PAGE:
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Streeter, George Linius (12 January 1873–27 July 1948), embryologist, was born in Johnstown, New York, the son of George Austin Streeter, a glove manufacturer, and Hannah Green Anthony. After graduating from Union College in Schenectady, New York, in 1895, Streeter attended Columbia University’s College of Physicians and Surgeons, from which he received an M.D. in 1899. He held an internship at Roosevelt Hospital in New York City for a year, then became assistant to a neurologist in Albany, New York. Intending to become a clinical neurologist, he went in 1902 to Frankfurt, Germany, to study with anatomist Ludwig Edinger. This led to Streeter’s first two publications, both in the ...

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Twitty, Victor Chandler (05 November 1901–22 March 1967), embryologist and zoologist, was born near Shoals, Indiana, the son of John McMahon Twitty and Emma Chandler. Twitty grew up in southern Indiana but moved to Indianapolis with his family shortly after graduation from high school. After working for a year at a variety of jobs, he entered local Butler College in 1921 as a premedical student. Thoughts of a future in medicine were soon eclipsed by the more immediate lure of science, to which Twitty was introduced by several professors in the first semester of his freshman year. The move into science began with botany and led to a major in chemistry. Twitty could not recall later why he eventually settled on zoology. He graduated from Butler in 1925....

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Weiss, Paul Alfred (21 March 1898–08 September 1989), biologist, was born in Vienna, Austria, the son of Carl S. Weiss, a successful businessman, and Rosalie Kohn. An uncle who was a lawyer stimulated young Paul’s interest in science, literature, and the arts. In 1918, after three years of army service, Weiss entered the University of Vienna to study law and engineering. He soon shifted his interest from law to biology but continued the study of engineering. He was awarded a Ph.D. in biology in 1922 for his dissertation “Animal Behavior as System Reaction.” His training in engineering strongly influenced his attitudes as a and throughout his career both his laboratory work and his thought were characterized by elegance and precision....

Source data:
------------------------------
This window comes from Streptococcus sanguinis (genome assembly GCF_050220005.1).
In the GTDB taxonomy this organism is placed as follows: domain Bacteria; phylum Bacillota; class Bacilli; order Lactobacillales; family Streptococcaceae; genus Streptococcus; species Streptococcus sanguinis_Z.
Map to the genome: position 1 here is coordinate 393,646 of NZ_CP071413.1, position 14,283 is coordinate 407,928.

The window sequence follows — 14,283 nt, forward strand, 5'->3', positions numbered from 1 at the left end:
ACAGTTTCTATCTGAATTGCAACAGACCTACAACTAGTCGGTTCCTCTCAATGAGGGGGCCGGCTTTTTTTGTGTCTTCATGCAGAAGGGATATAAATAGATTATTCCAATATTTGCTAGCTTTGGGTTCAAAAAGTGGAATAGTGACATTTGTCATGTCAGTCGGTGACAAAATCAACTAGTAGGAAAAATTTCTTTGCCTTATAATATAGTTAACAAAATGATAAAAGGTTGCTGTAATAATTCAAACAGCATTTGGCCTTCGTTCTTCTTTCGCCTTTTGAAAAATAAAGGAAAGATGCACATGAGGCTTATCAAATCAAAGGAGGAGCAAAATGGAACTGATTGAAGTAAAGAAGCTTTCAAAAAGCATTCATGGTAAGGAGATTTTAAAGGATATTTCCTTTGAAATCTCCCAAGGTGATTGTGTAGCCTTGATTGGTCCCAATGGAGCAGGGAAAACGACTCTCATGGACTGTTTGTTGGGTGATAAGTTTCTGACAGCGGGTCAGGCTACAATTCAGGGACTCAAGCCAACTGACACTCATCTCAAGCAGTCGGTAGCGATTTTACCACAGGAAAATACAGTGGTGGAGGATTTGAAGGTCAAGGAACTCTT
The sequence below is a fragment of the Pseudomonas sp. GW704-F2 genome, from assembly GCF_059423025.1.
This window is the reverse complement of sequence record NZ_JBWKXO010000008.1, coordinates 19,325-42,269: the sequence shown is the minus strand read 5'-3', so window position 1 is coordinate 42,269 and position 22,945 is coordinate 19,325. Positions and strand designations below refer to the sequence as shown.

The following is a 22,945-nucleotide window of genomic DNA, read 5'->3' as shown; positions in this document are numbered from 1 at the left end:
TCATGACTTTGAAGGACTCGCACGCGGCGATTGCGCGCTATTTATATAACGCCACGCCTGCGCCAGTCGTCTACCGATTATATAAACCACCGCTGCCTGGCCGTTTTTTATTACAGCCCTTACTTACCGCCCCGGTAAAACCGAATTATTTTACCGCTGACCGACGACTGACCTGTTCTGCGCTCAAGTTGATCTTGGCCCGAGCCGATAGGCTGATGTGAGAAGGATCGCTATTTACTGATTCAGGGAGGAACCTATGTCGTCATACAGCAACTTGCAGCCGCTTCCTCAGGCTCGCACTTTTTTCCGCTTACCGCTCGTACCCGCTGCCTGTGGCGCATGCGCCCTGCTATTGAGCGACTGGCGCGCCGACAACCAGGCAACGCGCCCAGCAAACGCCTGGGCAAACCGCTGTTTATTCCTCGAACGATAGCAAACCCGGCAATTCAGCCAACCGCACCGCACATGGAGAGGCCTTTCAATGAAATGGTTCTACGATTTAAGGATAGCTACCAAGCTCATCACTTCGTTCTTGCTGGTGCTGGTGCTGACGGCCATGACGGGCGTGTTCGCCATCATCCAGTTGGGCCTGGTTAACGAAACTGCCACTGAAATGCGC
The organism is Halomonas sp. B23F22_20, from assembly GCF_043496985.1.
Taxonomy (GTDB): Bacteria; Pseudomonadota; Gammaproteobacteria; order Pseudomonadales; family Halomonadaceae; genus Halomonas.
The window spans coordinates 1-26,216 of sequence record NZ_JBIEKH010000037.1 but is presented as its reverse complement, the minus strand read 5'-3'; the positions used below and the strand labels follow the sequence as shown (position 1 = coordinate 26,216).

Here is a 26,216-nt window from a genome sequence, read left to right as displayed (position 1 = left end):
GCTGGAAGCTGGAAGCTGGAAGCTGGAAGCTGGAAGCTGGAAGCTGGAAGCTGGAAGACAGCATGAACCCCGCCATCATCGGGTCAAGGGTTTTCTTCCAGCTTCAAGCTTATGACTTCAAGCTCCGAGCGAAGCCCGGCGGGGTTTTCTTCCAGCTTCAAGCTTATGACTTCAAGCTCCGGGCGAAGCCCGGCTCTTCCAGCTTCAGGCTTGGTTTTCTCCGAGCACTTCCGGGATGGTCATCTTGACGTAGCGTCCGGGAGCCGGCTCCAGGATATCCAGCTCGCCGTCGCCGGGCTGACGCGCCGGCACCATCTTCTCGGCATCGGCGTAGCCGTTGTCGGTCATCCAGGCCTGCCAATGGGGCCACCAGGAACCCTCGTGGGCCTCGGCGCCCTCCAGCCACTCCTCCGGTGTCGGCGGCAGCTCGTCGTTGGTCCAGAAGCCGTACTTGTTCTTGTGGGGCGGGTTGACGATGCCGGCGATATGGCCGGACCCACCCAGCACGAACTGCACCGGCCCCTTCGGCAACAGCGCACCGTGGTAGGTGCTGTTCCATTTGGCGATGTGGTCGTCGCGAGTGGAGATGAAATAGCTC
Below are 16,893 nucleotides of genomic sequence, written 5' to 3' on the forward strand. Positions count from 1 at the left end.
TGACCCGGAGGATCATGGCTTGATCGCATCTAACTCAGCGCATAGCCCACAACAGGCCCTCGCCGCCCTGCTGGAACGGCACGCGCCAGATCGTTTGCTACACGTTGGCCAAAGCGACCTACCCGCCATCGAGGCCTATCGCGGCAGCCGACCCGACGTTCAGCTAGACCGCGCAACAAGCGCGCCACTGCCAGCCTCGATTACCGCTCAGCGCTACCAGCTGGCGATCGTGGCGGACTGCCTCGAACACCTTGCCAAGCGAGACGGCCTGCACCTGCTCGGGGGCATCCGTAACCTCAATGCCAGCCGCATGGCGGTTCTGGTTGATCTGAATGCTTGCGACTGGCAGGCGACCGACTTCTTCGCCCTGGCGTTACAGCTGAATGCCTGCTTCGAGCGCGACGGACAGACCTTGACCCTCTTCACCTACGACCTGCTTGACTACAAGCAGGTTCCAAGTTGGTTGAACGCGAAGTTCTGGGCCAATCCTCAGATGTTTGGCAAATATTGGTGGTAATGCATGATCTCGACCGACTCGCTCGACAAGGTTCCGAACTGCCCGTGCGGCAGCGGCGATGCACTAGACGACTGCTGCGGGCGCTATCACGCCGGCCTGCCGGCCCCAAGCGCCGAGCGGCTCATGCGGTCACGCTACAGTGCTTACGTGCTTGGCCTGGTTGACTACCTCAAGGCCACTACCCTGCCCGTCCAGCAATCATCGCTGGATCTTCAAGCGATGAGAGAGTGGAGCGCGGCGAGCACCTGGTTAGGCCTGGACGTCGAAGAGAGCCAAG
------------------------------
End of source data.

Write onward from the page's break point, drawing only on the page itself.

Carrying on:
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Willier, Benjamin Harrison (02 November 1890–03 December 1972), embryologist and educator, was born near Weston, Wood County, Ohio, the son of David Willier, a farmer and banker, and Mary Alice Rickard. His childhood and early experiences were those of a country boy in the fundamentalist society of mid-America. He entered the College of Wooster in Ohio in 1912 and graduated with highest honors in biology in 1915. He taught biology for one year at Wooster before beginning graduate research in the Department of Zoology at the University of Chicago in 1916. His academic work was interrupted in 1918 by a brief period of military service in Washington, D.C. He returned to Chicago in 1919 and married Helen Beatrice Shipman, a teacher and his former college biology laboratory partner; they had two children. He completed his graduate research at the university under the direction of zoologist ...

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Wilson, Edmund Beecher (19 October 1856–03 March 1939), cytologist, embryologist, and geneticist, was born in Geneva, Illinois, the son of Isaac G. Wilson, a lawyer and judge, and Caroline Clarke. In 1859 Isaac Wilson was appointed circuit judge in Chicago, and he and Caroline left their three-year-old child, “Eddy,” with his maternal aunt, Mrs. Charles Patten, in Geneva. He viewed his childless aunt and her husband as a second set of parents....